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Gen-6 car ready for Sprint Cup short-track debut

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BRISTOL, Tenn. — Kyle Busch held off rookie Kyle Larson at the finish Saturday to win the Nationwide Series race at Bristol Motor Speedway.

Larson stalked Busch around the bullring as he looked for the right place to make his move. It came as they closed in on the finish line with both drivers held up by lapped cars.

Brian Vickers was third and was followed by Sam Hornish Jr. and Kevin Harvick.

— AP

By The Associated Press
Sunday, March 17, 2013, 12:01 a.m.
 

BRISTOL, Tenn. — There's an expectation from fans that a ticket to Bristol Motor Speedway will get them a seat to NASCAR's version of the Roman Colosseum.

They got one of those throwback, rock 'em, sock 'em races last August, when changes to the track surface forced drivers to get aggressive again. A month into a new Sprint Cup season, NASCAR could use another race like that.

Sunday's race will be the fourth for the new Gen-6 car, and the first this season on a short track.

“Everybody is on egg shells. Drivers are on egg shells. I think the fans are on egg shells. The media is on egg shells. The sanctioning body is on egg shells,” defending champion Brad Keselowski said. “You get the collective sense in this sport that everyone is feeling a lot of pressure and if we don't have a perfect week every week everybody just kind of shakes down in their boots. So I think, right now, every week is a big week in this sport.”

Nobody knows what to expect at a track once beloved for its action-packed racing.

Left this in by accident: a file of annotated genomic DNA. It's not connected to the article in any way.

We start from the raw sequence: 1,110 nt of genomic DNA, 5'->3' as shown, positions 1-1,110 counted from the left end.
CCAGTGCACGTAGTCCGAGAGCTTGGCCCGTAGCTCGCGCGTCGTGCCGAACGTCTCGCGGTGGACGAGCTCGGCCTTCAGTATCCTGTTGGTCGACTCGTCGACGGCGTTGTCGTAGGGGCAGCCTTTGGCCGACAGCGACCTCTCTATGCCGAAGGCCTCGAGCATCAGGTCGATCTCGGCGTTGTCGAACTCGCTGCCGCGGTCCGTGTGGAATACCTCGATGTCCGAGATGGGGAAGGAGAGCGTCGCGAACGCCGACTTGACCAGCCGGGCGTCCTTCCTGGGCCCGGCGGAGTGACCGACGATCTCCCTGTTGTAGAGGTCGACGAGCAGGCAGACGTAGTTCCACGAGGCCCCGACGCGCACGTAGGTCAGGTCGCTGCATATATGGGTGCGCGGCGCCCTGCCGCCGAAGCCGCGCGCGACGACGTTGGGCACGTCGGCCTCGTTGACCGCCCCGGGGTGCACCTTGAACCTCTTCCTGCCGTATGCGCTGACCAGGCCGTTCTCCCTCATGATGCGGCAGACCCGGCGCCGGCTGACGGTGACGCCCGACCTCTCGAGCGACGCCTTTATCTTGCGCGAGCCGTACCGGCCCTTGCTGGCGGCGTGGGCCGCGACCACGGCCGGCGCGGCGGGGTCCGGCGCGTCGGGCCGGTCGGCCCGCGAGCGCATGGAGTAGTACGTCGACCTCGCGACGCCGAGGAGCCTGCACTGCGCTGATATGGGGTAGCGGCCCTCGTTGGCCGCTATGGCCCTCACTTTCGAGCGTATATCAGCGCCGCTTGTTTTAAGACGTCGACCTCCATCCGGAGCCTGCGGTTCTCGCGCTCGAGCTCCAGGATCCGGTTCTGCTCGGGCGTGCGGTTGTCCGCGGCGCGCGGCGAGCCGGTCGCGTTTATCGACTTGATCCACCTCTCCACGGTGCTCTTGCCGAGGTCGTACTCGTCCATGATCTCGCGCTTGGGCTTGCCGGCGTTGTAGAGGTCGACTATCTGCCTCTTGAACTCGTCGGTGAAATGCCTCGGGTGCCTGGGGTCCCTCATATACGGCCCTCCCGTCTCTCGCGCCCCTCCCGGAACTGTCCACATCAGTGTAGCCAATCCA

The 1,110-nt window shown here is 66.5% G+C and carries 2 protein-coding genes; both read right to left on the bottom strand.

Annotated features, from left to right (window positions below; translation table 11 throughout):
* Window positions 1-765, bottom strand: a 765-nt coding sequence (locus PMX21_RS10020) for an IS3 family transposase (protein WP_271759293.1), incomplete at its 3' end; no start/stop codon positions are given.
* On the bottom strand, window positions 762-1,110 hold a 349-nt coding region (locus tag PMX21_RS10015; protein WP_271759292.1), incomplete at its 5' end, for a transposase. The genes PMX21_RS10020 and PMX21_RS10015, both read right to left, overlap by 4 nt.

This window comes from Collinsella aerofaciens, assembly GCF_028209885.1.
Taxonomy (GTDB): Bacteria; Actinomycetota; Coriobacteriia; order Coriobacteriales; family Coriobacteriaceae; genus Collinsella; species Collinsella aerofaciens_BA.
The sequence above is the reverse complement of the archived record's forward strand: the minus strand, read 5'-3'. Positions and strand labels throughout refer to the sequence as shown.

But a reconfigured racing surface in 2007 altered Bristol into two racing grooves, sometimes three, and drivers could race side-by-side for the first time. Without a need to forcefully use the front bumper to navigate traffic, drivers enjoyed the new Bristol.

Fans absolutely hated it, and the track that boasted 55 consecutive sellouts suddenly had swaths of open seats.

Track owner Bruton Smith saw enough last March and ordered grinding to the top groove to tighten up the track and recreate the old Bristol racing. He got some of that in August, and the drama, too: Tony Stewart threw his helmet at Matt Kenseth after contact between the two knocked Stewart out of the race.

Denny Hamlin thinks Sunday will be even better.

“The lower line has got more grip than I've ever felt here in the past,” Hamlin said. “I think we're going to see one of the best races we've seen in a long time here because the low line does have a lot of grip, and we know everyone is going to start making their way higher just to make their car work, so it's going to be a good mix of both, I believe.”

 

 
 


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